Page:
In 2007, during the Wild West-era of online connections, I entered a contest on the social networking website Myspace to “Win a Photoshoot with David LaChapelle.” At the time, he was the world’s preeminent fashion and celebrity photographer and I was a bright-eyed, 20-year-old college student. From my clunky MacBook laptop, I applied. And out of 10,000 applicants, I won.
I tell the full story on Picter’s new podcast, Creative Risk, and how I regard that moment as the watershed of my creative career. Not because I won the contest, but because in every step that followed—from my time working in David’s studio to years later building the visual direction of the world’s most-read art publication at Artsy—I faced crossroads. And I learned that leading with heart and gut makes all the difference.
I dug into my archives (we’re talking Livejournal, Photobucket, and Myspace here) to give you some visuals to illustrate the episode. I’m dressed in costume in a disproportionate number of photos here because that’s when most of my personal photos were taken—while making a quick cameo during a shoot—and then I’d be back to work.
Standing next to the DJ booth during one of the first jobs I worked on at LaChapelle Studio, for the MTV Video Music Awards print campaign in 2007. We shot a very young Rihanna, Kanye West, Chris Brown, the Foo Fighters, and Pete Wentz.
That’s the set to the left, and true to David’s work, it is exquisitely detailed and truly awe inspiring, built from the ground up in one of his studio’s massive cycs. I’m dressed up because at one point—without my prior knowledge but much to my excitement—I was sent to hair and makeup and pulled into the shot.
At the studio during the shoot for Elton John’s “Goodbye Yellow Brick Road” video. The video was one of many David directed for Elton’s “The Red Piano” show. (If you’re looking for an internet rabbit hole, I suggest watching all of them. They’re stunning!)
We spent the entire summer preparing for the shoot—building an elaborate set modeled after a 1970s Vegas hotel room, complete with murals, and casting an epic group of models and friends—and on the day of production, I had the tremendous honor of being in the film.
Me and David on set in 2008. I can’t remember during what shoot this photograph was taken, but it is definitely representative of the inspired spirit on David’s set and the very fun times we had while working.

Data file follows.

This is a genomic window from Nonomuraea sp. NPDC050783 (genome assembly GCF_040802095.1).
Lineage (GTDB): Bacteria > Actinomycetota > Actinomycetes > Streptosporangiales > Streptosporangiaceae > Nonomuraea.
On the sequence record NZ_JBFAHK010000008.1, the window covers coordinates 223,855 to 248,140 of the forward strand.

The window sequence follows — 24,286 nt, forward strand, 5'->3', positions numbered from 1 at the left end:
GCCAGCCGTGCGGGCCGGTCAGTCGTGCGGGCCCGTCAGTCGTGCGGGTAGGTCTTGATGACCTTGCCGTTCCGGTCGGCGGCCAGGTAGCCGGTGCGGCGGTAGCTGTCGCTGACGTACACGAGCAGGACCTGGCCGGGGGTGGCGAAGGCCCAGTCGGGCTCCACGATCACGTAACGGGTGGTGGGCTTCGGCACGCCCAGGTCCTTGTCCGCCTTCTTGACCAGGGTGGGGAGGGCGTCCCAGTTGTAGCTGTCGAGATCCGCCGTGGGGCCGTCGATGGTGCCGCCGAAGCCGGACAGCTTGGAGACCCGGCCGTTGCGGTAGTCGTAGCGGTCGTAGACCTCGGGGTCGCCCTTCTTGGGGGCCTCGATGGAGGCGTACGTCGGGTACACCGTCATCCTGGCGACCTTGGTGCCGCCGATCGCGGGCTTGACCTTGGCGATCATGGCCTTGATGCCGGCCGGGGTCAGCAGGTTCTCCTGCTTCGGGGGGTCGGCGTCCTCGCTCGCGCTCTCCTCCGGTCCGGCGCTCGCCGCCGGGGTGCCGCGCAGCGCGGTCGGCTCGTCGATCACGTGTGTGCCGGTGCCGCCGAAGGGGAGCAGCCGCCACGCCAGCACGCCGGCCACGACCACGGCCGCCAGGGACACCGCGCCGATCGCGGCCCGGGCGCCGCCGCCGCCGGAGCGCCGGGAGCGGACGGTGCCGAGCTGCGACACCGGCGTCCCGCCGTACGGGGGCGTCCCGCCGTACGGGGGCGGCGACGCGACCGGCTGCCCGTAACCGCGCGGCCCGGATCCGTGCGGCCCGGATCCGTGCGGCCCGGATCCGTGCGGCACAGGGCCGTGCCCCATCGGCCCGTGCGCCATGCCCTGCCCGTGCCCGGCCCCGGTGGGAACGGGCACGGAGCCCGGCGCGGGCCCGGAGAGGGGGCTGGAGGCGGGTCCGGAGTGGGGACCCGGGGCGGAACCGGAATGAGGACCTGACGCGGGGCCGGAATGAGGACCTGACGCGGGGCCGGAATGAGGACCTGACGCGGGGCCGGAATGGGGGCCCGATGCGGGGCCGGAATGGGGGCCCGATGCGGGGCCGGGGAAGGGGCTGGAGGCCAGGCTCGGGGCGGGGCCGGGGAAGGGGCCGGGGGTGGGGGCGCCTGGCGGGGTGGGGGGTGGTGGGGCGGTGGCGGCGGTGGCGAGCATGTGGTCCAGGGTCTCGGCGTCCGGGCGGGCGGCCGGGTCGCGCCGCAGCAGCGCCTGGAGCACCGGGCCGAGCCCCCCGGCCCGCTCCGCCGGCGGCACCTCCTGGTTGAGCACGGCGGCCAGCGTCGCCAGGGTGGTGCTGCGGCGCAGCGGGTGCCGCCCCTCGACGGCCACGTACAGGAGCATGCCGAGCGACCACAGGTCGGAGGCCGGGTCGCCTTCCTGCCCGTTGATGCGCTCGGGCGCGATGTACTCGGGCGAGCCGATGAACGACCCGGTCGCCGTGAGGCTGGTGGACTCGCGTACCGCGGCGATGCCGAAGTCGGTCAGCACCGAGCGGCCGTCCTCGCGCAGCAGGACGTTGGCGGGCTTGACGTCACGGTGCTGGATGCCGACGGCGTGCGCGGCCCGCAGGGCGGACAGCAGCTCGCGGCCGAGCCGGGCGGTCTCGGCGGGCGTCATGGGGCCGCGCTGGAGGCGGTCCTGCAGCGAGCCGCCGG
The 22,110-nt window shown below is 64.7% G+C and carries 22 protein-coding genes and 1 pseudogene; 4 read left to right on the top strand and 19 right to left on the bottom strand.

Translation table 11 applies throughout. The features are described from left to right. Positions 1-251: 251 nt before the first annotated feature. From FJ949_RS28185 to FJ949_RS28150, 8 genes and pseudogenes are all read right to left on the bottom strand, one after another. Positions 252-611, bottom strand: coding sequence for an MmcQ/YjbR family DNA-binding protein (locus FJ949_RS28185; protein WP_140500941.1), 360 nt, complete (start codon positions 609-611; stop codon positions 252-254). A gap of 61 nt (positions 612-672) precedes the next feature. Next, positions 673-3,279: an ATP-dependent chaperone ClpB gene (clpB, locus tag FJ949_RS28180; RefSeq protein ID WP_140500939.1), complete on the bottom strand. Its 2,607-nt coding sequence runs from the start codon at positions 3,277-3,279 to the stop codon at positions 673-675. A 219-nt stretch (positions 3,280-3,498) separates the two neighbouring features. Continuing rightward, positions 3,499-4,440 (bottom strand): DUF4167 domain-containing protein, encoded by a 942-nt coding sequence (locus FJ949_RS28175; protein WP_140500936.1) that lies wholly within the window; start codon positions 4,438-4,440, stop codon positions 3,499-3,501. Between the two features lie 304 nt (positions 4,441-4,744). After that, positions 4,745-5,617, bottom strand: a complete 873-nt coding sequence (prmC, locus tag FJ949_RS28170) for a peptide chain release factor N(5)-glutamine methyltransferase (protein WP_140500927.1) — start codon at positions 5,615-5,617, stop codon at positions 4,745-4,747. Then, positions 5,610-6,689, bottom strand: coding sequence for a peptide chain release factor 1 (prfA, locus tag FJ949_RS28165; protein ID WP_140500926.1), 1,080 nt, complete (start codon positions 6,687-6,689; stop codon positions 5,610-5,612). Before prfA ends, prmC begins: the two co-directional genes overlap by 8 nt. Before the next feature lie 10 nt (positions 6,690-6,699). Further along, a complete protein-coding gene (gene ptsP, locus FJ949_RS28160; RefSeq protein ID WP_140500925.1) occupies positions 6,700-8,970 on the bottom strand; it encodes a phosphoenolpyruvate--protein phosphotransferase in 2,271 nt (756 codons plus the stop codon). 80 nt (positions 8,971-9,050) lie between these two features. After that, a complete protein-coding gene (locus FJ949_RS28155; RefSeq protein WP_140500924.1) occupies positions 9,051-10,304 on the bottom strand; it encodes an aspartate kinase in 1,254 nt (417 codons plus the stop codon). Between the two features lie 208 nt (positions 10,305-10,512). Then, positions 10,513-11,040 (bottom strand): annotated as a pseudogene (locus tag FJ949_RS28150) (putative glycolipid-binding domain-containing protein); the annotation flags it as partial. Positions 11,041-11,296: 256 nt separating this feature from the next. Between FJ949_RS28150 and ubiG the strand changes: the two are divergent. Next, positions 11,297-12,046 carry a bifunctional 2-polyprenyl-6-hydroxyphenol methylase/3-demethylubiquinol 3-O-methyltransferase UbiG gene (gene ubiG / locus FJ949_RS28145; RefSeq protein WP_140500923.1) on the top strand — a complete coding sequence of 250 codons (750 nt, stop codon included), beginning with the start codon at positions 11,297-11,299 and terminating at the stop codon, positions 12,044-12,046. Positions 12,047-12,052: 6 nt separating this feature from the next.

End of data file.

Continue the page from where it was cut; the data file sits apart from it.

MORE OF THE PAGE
The studio traveled to Milan, Italy, for David’s beautiful retrospective opening at the Palazzo Reale museum. A fashion designer named Francesco Scognamiliglio had gifted a dress to my friend Amanda Lepore; she brought me along to his atelier and he generously gave me one, too. It’s one of the most beautiful garments I own.
This photograph was also taken while in Milan for David’s retrospective. It was captured at our friend Flavia Mantovan’s art opening, which also coincided with the beginning of Milan Fashion week.
This is a picture of me with friend and iconic makeup artist Sharon Gault in front of David’s legendary work Deluge (2007) at the opening of his retrospective at the Palazzo Reale, Milan.
This Polaroid was taken on location for Jennifer Lopez’s “Do It Well” music video, directed by David LaChapelle. I worked as a PA and assisted David, but was pulled into one or two scenes over the course of the shoot.
This is the highest resolution I have of this image from the Jennifer Lopez shoot, but I have always loved it.
This Polaroid is from the commercial David shot with Fergie for Motorola. At one point during the shoot, I’m standing in a storefront window surrounded by pastel cakes. At most other points, I was running around with a walkie talkie.
This is a portrait of me in my bedroom in an apartment I rented at the end of my time in Los Angeles, surrounded by letters from friends back at school in Savannah, Georgia.
My screenshot of David LaChapelle’s Myspace page sometime after the contest that brought us together.
Editor’s note: Thanks to Molly for sharing these archival snapshots with us. Check out her website at https://www.mollygottschalk.com/. To listen to our podcast episode featuring Molly, visit https://anchor.fm/picter/ for links to Creative Risk on Spotify, iTunes, Overcast, Pocket Casts, and Castbox – or listen on SoundCloud.